Sensors provide the robot with information about itself (internal sensors) and the enviornment (external sensors). The sensor info is used to adjust the robot behavior. Some sensors, like foot contact sensors, help the robot to adjust its balance. Other sensors, like the directional or distance sensor help the robot move toward a target.
Sensors, when attached to the robot, are automatically updated every frame, which occur between 20 and 60 times per second. This depends on the speed of the computer simulating Xemo.
The contact sensor provides information when a body part of the robot collides with another part or an object in the environment. Floor contact sensors specifically look for contact with the floor or other objects that will support the robot (stairs, for example). The sensors also relay information regarding the amount of contact force.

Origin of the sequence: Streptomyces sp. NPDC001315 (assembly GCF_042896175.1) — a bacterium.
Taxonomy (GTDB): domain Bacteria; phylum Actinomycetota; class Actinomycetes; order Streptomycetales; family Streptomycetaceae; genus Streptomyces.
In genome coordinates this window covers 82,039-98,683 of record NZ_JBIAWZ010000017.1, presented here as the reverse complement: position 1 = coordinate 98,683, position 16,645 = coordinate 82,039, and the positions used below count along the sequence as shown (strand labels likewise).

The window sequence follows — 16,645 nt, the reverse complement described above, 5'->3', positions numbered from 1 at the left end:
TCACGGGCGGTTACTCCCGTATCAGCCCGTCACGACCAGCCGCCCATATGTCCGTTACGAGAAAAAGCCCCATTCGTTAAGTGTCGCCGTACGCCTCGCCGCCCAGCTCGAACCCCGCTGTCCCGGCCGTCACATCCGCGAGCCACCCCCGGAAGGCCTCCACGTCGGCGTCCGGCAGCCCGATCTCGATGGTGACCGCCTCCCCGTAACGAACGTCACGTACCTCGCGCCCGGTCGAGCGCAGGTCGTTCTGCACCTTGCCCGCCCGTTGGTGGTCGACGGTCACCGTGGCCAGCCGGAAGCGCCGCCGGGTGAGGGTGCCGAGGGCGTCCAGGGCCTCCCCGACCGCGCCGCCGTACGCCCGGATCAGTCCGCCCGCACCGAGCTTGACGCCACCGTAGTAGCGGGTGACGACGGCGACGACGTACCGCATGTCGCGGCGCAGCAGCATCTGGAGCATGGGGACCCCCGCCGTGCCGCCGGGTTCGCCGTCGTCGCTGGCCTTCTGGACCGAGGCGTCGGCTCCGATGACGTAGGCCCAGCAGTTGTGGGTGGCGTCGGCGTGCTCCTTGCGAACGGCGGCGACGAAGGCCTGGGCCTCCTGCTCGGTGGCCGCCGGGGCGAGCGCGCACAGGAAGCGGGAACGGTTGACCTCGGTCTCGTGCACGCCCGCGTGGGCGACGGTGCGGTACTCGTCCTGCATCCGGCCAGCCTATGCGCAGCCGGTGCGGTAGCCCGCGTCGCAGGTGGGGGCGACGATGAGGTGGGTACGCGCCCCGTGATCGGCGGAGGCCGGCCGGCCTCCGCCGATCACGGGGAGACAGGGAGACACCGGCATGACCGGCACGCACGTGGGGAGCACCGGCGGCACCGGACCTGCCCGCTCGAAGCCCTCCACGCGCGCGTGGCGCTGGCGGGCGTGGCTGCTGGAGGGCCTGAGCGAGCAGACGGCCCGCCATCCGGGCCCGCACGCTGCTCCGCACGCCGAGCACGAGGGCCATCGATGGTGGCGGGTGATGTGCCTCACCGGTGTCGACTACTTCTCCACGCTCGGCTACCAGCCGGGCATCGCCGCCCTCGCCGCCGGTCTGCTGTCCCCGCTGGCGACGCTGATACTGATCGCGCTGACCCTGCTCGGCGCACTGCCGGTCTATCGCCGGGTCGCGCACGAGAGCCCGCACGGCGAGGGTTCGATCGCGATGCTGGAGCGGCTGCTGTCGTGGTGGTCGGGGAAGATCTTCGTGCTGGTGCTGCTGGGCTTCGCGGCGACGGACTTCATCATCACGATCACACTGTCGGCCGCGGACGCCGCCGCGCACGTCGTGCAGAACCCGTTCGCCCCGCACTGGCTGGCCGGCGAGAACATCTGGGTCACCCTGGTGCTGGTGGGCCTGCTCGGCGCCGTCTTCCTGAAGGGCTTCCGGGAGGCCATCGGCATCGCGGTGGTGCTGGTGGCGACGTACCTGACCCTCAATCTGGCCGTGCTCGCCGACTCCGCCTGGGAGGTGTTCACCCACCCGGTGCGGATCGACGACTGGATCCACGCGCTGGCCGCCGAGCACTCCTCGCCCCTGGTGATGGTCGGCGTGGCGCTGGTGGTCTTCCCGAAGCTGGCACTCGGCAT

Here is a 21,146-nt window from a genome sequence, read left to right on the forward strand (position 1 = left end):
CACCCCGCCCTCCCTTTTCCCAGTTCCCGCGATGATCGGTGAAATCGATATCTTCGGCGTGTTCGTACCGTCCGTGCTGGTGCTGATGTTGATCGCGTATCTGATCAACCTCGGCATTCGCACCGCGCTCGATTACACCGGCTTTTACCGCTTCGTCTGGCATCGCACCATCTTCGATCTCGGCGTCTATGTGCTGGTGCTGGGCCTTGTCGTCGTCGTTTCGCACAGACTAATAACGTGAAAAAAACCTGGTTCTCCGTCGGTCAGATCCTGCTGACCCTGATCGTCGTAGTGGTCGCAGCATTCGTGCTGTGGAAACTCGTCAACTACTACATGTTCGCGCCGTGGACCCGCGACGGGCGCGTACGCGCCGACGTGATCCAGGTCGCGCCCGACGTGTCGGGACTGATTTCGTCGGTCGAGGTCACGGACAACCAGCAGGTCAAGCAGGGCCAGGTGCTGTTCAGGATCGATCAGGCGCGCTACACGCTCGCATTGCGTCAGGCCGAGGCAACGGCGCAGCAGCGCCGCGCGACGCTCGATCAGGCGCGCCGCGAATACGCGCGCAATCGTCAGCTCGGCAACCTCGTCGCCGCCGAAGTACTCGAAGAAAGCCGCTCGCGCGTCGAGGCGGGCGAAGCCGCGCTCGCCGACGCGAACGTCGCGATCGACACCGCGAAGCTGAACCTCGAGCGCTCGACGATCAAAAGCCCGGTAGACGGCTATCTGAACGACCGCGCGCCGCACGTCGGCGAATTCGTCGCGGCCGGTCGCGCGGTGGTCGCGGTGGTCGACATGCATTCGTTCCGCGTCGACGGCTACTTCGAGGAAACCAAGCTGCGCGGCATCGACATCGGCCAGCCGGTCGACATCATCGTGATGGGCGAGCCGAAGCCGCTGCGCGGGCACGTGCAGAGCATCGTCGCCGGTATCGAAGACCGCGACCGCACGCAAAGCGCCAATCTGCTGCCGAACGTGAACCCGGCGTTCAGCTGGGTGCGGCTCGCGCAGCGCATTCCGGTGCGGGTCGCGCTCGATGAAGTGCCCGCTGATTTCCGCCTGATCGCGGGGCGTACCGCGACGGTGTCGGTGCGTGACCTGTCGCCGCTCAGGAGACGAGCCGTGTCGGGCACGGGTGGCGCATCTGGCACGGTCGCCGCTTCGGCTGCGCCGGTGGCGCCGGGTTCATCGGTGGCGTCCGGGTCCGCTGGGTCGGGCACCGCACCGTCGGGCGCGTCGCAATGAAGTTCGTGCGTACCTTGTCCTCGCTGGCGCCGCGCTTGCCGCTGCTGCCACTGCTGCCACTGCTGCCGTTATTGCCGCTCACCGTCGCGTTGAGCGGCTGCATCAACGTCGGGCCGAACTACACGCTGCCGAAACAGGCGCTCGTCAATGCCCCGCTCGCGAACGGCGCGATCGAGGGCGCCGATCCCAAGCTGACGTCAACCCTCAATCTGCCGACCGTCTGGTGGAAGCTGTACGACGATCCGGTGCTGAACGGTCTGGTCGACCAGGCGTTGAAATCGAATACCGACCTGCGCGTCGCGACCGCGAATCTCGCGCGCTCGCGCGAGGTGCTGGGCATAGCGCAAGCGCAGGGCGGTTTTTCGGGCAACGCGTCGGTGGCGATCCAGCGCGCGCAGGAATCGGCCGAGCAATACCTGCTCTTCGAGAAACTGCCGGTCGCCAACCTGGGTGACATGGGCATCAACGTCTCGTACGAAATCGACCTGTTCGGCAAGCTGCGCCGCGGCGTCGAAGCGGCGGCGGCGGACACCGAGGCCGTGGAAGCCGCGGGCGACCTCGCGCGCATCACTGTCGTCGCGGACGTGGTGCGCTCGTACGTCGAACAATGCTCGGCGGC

The orientation sensor measures the upright direction of the robot. Think of a line from the center of the pelvis to the base of the neck. This line changes its orientation as the robot leans or falls. The line can be represented by a vector with (X,Y,Z, theta) components. The theta component is used to indicate the rotation of the robot along its long axis. If you are writing code, you can ask for the orientation as a set of angles or as a Quaternion. The quaternion is an advanced math concept - it is used to perform calculations using rotation that is more efficient than using angles (known as Euler angles).
The direction sensor measures the angle between the forward direction of the robot and some object in the environment. There are two angle measurements - one parallel to the floor plane, and another expressing the angle up from the floor. Since the forward direction of the robot affects the sensor, the direction sensor can be used to help line up the robot with an object in the room while walking or crawling.
The distance sensor measures distance from the robot (typically the pelvis) to some target object. These sensors in Xemo will only respond to a particular type of object, so you may need multiple sensors to locate multiple objects in the lab or on the challenge floor. The sensor calculates distance to the target in meters.